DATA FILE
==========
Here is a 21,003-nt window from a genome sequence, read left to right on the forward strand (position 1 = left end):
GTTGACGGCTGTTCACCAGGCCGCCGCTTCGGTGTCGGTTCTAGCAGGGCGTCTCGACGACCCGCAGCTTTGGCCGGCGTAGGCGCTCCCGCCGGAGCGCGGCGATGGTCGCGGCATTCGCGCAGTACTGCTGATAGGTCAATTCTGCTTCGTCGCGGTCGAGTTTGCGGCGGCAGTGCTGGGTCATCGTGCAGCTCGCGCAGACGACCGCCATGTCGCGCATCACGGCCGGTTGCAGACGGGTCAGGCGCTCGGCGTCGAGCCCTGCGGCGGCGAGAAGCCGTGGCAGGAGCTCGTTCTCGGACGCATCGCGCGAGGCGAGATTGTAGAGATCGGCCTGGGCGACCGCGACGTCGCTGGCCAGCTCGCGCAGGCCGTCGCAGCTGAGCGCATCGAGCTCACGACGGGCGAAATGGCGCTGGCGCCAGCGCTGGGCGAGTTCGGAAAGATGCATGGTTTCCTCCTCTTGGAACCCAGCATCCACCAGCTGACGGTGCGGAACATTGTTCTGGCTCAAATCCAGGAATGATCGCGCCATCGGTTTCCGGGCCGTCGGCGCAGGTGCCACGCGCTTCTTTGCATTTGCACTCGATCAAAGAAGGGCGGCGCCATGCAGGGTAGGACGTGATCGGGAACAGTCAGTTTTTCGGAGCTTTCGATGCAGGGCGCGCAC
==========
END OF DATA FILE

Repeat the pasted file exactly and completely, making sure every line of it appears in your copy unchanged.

Here is a 21,003-nt window from a genome sequence, read left to right on the forward strand (position 1 = left end):
GTTGACGGCTGTTCACCAGGCCGCCGCTTCGGTGTCGGTTCTAGCAGGGCGTCTCGACGACCCGCAGCTTTGGCCGGCGTAGGCGCTCCCGCCGGAGCGCGGCGATGGTCGCGGCATTCGCGCAGTACTGCTGATAGGTCAATTCTGCTTCGTCGCGGTCGAGTTTGCGGCGGCAGTGCTGGGTCATCGTGCAGCTCGCGCAGACGACCGCCATGTCGCGCATCACGGCCGGTTGCAGACGGGTCAGGCGCTCGGCGTCGAGCCCTGCGGCGGCGAGAAGCCGTGGCAGGAGCTCGTTCTCGGACGCATCGCGCGAGGCGAGATTGTAGAGATCGGCCTGGGCGACCGCGACGTCGCTGGCCAGCTCGCGCAGGCCGTCGCAGCTGAGCGCATCGAGCTCACGACGGGCGAAATGGCGCTGGCGCCAGCGCTGGGCGAGTTCGGAAAGATGCATGGTTTCCTCCTCTTGGAACCCAGCATCCACCAGCTGACGGTGCGGAACATTGTTCTGGCTCAAATCCAGGAATGATCGCGCCATCGGTTTCCGGGCCGTCGGCGCAGGTGCCACGCGCTTCTTTGCATTTGCACTCGATCAAAGAAGGGCGGCGCCATGCAGGGTAGGACGTGATCGGGAACAGTCAGTTTTTCGGAGCTTTCGATGCAGGGCGCGCAC